AUSTIN, Texas, Aug. 28 (UPI) -- A Texas energy regulator said it was reviewing industry practices for hydraulic fracturing brought into question after a series of seismic events in the state.
The city of Azle, which lies in the area of the Barnett shale natural gas field, has reported nearly two dozen tremors since November. A regional profile from the U.S. Geological Survey says so-called induced earthquakes, those caused by injecting fluid underground for the purpose of extracting oil or natural, may be at play in parts of Texas.
Ramona Nye, a spokeswoman for the Texas Railroad Commission, told energy news website Rigzone the agency was serving as the facilitator in talks between those in the industry and researchers from Southern Methodist University.
"[They] are the ones directly investigating whether there is a link between North Texas Azle area oil and gas disposal wells and seismic events in that area," she said Wednesday.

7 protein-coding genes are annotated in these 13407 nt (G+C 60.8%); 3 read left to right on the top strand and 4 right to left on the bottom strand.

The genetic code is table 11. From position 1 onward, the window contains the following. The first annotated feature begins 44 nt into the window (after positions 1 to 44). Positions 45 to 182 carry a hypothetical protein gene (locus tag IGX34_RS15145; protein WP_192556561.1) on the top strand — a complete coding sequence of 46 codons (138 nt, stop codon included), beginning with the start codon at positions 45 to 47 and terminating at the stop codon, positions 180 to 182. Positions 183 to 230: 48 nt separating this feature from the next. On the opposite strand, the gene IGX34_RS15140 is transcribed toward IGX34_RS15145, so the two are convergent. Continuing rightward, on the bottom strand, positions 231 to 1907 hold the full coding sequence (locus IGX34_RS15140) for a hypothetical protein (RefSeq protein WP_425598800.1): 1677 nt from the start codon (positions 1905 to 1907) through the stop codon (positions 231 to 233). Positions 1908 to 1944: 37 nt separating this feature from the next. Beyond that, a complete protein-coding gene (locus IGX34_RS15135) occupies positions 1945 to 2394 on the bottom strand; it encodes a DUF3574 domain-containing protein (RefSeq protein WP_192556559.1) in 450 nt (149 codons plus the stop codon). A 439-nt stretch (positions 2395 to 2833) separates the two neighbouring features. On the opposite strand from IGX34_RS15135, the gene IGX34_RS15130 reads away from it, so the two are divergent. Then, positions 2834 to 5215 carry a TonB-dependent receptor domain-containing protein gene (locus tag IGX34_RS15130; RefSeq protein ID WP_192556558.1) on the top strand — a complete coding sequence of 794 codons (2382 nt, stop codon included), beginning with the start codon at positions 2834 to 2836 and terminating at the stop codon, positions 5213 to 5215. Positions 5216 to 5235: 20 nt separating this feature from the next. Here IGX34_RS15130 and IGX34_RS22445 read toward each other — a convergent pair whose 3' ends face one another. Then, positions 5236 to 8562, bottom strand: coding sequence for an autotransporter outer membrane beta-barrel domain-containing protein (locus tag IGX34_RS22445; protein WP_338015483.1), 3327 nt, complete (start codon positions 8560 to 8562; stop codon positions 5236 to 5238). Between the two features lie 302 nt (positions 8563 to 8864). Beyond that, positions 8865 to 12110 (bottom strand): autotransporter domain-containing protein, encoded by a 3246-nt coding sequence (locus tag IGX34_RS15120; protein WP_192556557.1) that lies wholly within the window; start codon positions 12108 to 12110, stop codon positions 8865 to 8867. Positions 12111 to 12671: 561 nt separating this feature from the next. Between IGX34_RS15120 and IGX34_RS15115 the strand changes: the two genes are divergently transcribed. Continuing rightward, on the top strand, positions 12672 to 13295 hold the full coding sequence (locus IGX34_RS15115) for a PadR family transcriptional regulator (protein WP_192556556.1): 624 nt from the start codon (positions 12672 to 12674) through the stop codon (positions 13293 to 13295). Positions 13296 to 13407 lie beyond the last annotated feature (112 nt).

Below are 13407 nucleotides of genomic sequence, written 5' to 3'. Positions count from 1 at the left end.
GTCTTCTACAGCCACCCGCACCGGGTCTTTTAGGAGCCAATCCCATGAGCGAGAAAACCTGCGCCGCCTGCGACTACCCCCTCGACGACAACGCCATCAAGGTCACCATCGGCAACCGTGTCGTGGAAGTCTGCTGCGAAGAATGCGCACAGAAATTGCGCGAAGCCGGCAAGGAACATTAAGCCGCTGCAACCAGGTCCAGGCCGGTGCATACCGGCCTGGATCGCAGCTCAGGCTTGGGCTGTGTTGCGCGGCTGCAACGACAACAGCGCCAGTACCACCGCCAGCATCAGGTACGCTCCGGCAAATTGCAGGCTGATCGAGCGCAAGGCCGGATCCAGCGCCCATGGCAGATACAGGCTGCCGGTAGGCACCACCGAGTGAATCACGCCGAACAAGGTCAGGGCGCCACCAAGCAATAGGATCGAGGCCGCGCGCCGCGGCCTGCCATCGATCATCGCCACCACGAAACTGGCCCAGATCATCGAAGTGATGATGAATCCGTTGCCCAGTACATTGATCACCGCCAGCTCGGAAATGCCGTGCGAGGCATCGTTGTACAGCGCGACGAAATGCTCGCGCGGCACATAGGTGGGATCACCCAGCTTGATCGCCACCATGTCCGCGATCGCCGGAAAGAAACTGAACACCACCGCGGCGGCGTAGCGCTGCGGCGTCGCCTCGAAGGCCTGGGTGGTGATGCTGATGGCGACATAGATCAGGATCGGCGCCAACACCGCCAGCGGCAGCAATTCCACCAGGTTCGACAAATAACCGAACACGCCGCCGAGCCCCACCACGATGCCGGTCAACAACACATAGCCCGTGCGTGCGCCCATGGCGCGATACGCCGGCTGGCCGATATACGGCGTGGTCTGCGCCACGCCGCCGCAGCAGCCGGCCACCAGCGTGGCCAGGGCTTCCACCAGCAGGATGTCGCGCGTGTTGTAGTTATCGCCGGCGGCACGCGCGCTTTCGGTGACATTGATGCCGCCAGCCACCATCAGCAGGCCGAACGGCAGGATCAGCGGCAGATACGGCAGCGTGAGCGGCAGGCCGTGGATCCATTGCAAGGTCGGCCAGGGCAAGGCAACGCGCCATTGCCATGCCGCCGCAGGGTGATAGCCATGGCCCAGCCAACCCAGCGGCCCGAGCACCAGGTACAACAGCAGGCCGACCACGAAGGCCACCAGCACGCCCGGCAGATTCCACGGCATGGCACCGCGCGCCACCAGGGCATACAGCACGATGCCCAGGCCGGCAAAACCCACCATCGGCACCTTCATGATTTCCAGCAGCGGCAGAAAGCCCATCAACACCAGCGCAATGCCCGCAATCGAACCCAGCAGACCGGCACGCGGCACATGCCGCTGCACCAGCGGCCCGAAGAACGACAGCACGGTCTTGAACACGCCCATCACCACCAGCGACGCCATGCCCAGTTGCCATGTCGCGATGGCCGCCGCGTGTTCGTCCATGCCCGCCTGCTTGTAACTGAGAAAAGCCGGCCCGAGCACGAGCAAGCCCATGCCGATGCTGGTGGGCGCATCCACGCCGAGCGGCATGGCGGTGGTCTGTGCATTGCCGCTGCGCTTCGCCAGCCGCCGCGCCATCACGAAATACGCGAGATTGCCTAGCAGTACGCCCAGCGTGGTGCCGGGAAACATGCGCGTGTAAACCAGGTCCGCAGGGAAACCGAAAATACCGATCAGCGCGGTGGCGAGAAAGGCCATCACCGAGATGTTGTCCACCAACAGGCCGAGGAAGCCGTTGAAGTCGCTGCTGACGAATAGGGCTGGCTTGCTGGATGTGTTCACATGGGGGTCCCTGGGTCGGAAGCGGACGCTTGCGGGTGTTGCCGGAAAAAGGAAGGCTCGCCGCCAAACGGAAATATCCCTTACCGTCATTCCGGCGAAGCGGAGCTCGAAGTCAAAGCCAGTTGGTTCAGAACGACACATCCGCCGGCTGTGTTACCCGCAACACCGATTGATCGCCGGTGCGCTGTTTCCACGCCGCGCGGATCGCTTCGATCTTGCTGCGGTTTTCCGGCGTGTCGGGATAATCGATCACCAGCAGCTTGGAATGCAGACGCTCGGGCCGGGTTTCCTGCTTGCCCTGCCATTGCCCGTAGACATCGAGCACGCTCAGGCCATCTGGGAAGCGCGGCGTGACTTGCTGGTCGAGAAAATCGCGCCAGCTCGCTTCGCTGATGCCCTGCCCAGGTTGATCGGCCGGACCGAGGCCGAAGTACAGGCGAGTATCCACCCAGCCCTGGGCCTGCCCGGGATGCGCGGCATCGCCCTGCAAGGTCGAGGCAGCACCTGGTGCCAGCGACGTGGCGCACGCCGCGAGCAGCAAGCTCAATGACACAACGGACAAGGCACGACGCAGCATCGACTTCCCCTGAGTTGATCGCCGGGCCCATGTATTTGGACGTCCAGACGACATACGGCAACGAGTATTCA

The commission itself is considering amendments to current regulations that would require oil and gas operators to review USGS data on historical earthquakes before proceeding with operations, among other requirements.
The city of Denton, also in the Barnett play, could become the first in Texas to ban hydraulic fracturing outright after officials said the issue should be decided on the November ballot.